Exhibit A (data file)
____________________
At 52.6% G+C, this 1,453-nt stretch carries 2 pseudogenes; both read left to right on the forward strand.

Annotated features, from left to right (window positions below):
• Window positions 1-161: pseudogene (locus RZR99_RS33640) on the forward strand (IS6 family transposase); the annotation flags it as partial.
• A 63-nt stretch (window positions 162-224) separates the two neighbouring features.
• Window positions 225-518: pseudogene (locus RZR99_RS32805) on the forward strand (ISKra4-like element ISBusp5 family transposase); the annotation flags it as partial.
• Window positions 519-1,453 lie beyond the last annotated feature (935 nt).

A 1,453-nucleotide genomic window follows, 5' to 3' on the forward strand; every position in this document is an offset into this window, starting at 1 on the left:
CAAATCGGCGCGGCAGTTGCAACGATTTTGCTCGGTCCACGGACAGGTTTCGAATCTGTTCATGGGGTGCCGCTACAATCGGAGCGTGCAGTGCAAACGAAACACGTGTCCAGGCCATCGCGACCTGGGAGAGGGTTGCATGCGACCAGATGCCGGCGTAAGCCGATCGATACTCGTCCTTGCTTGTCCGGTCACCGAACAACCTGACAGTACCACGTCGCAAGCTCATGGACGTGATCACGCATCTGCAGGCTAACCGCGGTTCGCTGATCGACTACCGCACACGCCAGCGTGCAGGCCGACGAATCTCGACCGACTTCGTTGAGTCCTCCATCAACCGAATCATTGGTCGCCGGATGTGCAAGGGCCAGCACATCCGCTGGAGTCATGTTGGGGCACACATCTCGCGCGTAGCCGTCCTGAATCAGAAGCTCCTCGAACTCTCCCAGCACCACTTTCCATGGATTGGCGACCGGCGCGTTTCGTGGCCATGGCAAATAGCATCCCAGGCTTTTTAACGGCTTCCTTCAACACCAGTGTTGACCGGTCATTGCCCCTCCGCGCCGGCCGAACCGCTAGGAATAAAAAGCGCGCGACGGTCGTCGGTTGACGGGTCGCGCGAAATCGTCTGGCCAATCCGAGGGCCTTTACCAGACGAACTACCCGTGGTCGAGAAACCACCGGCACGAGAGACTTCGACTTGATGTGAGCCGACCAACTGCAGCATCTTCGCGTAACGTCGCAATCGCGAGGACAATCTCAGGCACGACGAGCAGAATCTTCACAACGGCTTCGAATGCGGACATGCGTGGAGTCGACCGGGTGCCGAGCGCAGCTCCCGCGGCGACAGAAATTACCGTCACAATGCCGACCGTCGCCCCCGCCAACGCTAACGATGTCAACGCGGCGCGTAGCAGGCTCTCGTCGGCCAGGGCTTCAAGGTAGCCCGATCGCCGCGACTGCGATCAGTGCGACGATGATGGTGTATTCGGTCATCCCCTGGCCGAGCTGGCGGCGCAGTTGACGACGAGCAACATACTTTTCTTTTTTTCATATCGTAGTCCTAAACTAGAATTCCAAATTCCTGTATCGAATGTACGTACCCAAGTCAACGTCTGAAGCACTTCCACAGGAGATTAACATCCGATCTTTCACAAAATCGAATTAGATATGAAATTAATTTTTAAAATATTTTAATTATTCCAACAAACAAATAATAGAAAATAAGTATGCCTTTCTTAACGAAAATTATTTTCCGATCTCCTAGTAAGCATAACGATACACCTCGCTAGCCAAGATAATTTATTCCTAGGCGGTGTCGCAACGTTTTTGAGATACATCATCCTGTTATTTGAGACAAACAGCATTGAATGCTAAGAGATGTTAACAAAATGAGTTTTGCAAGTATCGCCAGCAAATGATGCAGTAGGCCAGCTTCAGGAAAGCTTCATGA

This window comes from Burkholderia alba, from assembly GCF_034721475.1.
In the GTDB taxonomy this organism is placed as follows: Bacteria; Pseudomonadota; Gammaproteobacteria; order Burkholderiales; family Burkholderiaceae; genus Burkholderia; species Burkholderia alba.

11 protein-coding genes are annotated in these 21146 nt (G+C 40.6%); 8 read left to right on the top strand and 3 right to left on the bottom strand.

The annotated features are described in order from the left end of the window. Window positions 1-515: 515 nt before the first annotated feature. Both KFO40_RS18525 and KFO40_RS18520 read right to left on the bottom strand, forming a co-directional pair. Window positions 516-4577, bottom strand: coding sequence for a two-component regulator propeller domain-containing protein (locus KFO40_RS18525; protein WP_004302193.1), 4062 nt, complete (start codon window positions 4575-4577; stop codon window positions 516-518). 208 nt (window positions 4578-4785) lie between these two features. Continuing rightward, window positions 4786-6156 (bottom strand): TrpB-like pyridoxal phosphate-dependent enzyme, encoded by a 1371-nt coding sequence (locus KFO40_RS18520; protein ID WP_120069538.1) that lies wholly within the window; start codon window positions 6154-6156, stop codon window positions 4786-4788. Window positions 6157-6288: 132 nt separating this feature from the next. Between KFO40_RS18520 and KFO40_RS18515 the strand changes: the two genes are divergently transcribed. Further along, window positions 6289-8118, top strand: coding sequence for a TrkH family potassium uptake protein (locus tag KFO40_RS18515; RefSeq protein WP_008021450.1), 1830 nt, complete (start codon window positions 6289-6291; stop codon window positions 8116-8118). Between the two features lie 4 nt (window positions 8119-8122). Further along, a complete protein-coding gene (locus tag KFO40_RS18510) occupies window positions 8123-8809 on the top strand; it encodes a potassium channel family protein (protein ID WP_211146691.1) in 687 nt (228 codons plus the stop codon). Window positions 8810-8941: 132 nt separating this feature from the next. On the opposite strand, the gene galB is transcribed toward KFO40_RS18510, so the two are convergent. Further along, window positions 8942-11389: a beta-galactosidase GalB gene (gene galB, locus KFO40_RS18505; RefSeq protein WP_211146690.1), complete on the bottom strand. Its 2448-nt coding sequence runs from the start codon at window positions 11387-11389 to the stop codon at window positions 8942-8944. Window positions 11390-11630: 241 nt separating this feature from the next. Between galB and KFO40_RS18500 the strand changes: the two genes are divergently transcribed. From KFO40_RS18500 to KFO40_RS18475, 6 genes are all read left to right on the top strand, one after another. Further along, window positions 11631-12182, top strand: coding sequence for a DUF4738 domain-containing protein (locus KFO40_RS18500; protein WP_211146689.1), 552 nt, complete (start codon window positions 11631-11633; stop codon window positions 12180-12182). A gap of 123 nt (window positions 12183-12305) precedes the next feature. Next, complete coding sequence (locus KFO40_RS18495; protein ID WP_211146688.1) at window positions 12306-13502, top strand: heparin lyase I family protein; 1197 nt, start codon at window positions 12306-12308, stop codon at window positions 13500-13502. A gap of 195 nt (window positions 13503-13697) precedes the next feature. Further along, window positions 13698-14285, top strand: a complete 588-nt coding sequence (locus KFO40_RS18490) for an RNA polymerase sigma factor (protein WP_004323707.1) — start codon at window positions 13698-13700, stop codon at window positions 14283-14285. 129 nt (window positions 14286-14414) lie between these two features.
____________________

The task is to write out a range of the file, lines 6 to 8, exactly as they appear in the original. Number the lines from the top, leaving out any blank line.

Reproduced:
• Window positions 519-1,453 lie beyond the last annotated feature (935 nt).

A 1,453-nucleotide genomic window follows, 5' to 3' on the forward strand; every position in this document is an offset into this window, starting at 1 on the left:
CAAATCGGCGCGGCAGTTGCAACGATTTTGCTCGGTCCACGGACAGGTTTCGAATCTGTTCATGGGGTGCCGCTACAATCGGAGCGTGCAGTGCAAACGAAACACGTGTCCAGGCCATCGCGACCTGGGAGAGGGTTGCATGCGACCAGATGCCGGCGTAAGCCGATCGATACTCGTCCTTGCTTGTCCGGTCACCGAACAACCTGACAGTACCACGTCGCAAGCTCATGGACGTGATCACGCATCTGCAGGCTAACCGCGGTTCGCTGATCGACTACCGCACACGCCAGCGTGCAGGCCGACGAATCTCGACCGACTTCGTTGAGTCCTCCATCAACCGAATCATTGGTCGCCGGATGTGCAAGGGCCAGCACATCCGCTGGAGTCATGTTGGGGCACACATCTCGCGCGTAGCCGTCCTGAATCAGAAGCTCCTCGAACTCTCCCAGCACCACTTTCCATGGATTGGCGACCGGCGCGTTTCGTGGCCATGGCAAATAGCATCCCAGGCTTTTTAACGGCTTCCTTCAACACCAGTGTTGACCGGTCATTGCCCCTCCGCGCCGGCCGAACCGCTAGGAATAAAAAGCGCGCGACGGTCGTCGGTTGACGGGTCGCGCGAAATCGTCTGGCCAATCCGAGGGCCTTTACCAGACGAACTACCCGTGGTCGAGAAACCACCGGCACGAGAGACTTCGACTTGATGTGAGCCGACCAACTGCAGCATCTTCGCGTAACGTCGCAATCGCGAGGACAATCTCAGGCACGACGAGCAGAATCTTCACAACGGCTTCGAATGCGGACATGCGTGGAGTCGACCGGGTGCCGAGCGCAGCTCCCGCGGCGACAGAAATTACCGTCACAATGCCGACCGTCGCCCCCGCCAACGCTAACGATGTCAACGCGGCGCGTAGCAGGCTCTCGTCGGCCAGGGCTTCAAGGTAGCCCGATCGCCGCGACTGCGATCAGTGCGACGATGATGGTGTATTCGGTCATCCCCTGGCCGAGCTGGCGGCGCAGTTGACGACGAGCAACATACTTTTCTTTTTTTCATATCGTAGTCCTAAACTAGAATTCCAAATTCCTGTATCGAATGTACGTACCCAAGTCAACGTCTGAAGCACTTCCACAGGAGATTAACATCCGATCTTTCACAAAATCGAATTAGATATGAAATTAATTTTTAAAATATTTTAATTATTCCAACAAACAAATAATAGAAAATAAGTATGCCTTTCTTAACGAAAATTATTTTCCGATCTCCTAGTAAGCATAACGATACACCTCGCTAGCCAAGATAATTTATTCCTAGGCGGTGTCGCAACGTTTTTGAGATACATCATCCTGTTATTTGAGACAAACAGCATTGAATGCTAAGAGATGTTAACAAAATGAGTTTTGCAAGTATCGCCAGCAAATGATGCAGTAGGCCAGCTTCAGGAAAGCTTCATGA